I am going to give Jackie:
La La Land is directed Damien Chazelle and stars Ryan Gosling and Emma Stone and is about A jazz pianist who falls for a aspiring actress in modern day California.
In an erie that consists of pop culture, Wi-Fi and The Kardashians it's rare to find something other than the latest iPhone that truly blows you away. La La Land is a rare exception of a film that whole heartedly transports like no other thing can.
La La Land is an absolute breath of fresh air; it takes us on a journey through a bygone erie that is brilliantly reimagined in a refreshing a new way thanks to Chazelle. With nods to original Hollywood classics and glimmers of past musicals, La La Land sees a new generation of the genre being renewed for modern day audiences as it pumps life back into the Musical theme. Being able to stand out on it's own with a completely original soundtrack that screams at you to start tapping your toes and shaking your hands. However the 'Musical' element isn't overused and certainly never feels out of place, every song in the film fits perfectly with the tone and the atmosphere of the characters and the story.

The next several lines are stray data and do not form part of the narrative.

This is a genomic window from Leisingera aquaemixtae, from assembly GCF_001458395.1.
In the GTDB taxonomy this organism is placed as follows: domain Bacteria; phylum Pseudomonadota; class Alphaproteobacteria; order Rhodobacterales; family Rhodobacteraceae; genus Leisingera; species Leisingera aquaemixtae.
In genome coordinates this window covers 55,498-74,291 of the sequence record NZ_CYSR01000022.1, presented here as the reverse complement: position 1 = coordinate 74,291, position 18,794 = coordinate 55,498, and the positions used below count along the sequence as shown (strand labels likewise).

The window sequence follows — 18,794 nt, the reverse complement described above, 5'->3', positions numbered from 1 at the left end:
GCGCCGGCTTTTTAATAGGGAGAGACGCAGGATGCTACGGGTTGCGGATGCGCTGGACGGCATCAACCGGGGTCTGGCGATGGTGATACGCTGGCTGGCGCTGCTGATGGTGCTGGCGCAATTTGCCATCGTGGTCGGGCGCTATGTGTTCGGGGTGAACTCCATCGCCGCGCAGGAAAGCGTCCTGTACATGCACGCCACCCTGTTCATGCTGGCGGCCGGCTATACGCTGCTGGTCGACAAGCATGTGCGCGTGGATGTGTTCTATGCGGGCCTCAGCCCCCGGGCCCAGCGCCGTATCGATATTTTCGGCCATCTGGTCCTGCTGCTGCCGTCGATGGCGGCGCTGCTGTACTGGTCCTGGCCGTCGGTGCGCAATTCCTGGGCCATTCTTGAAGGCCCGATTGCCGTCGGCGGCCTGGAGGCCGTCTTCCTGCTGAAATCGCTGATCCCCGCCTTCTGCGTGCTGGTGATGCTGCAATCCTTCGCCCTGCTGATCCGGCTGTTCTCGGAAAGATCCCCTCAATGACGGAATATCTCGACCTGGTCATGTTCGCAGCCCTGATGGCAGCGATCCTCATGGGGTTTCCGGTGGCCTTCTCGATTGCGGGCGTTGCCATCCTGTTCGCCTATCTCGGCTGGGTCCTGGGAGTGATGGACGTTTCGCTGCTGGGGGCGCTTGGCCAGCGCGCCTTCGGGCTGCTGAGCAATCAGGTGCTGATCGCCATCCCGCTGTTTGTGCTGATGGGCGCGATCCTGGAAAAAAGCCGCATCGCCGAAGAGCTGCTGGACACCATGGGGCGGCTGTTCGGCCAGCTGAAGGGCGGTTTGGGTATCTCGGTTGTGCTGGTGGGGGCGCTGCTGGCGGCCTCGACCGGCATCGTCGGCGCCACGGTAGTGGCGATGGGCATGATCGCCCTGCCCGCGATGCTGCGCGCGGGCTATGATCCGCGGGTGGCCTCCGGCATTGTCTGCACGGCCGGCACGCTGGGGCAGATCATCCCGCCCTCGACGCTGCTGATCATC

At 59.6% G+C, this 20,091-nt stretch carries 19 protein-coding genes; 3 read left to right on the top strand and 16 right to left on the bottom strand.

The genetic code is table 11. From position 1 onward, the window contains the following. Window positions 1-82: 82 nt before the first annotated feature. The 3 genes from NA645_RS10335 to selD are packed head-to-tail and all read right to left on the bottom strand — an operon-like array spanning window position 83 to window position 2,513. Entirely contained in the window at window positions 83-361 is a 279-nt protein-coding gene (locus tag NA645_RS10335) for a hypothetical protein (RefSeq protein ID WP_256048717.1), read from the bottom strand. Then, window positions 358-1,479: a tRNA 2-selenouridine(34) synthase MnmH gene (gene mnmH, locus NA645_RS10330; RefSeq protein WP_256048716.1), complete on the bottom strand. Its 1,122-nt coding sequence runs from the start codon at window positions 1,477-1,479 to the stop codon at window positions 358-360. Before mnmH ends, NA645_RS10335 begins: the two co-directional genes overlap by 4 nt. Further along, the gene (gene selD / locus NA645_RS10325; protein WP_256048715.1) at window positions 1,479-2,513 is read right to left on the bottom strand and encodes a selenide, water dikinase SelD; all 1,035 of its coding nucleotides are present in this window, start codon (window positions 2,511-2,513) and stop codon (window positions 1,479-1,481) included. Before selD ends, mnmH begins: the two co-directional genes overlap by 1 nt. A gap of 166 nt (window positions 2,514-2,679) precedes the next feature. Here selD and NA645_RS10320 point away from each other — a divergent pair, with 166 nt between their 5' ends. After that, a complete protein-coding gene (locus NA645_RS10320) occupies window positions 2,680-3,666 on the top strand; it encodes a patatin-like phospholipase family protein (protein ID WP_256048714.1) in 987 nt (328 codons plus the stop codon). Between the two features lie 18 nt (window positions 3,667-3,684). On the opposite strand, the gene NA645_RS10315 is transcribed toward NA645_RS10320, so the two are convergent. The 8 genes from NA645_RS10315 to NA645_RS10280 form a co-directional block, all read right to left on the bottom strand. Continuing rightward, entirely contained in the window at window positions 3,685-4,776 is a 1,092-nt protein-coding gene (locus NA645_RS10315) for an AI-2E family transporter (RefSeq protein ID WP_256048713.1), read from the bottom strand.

Gosling is brilliantly strong minded as a fantasising, smooth talking pianist. As is Emma Stone who is definitely oscar worthy as she take on the role of a beautiful, struggling young actress who much like Gosling dreams of a life she has always wished for; the two of them were inseparable as a couple, the chemistry was so strong between them and they both carry the film fantastically. The two are characterised by their dreams - One of the most impressive parts about this films is it's cinematography; for the entire two hour duration of the film there is not one shot that doesn't have it's own striking feature, the way bright, bold colours were used not only to represent the energetic buzz of Los Angels but to match characters outfits and to match the tone of the film during certain scenes. Even side shots that follow characters down the street and scenes fading into another ooze style and grace, and are too huge nods to how classic film used to be shot.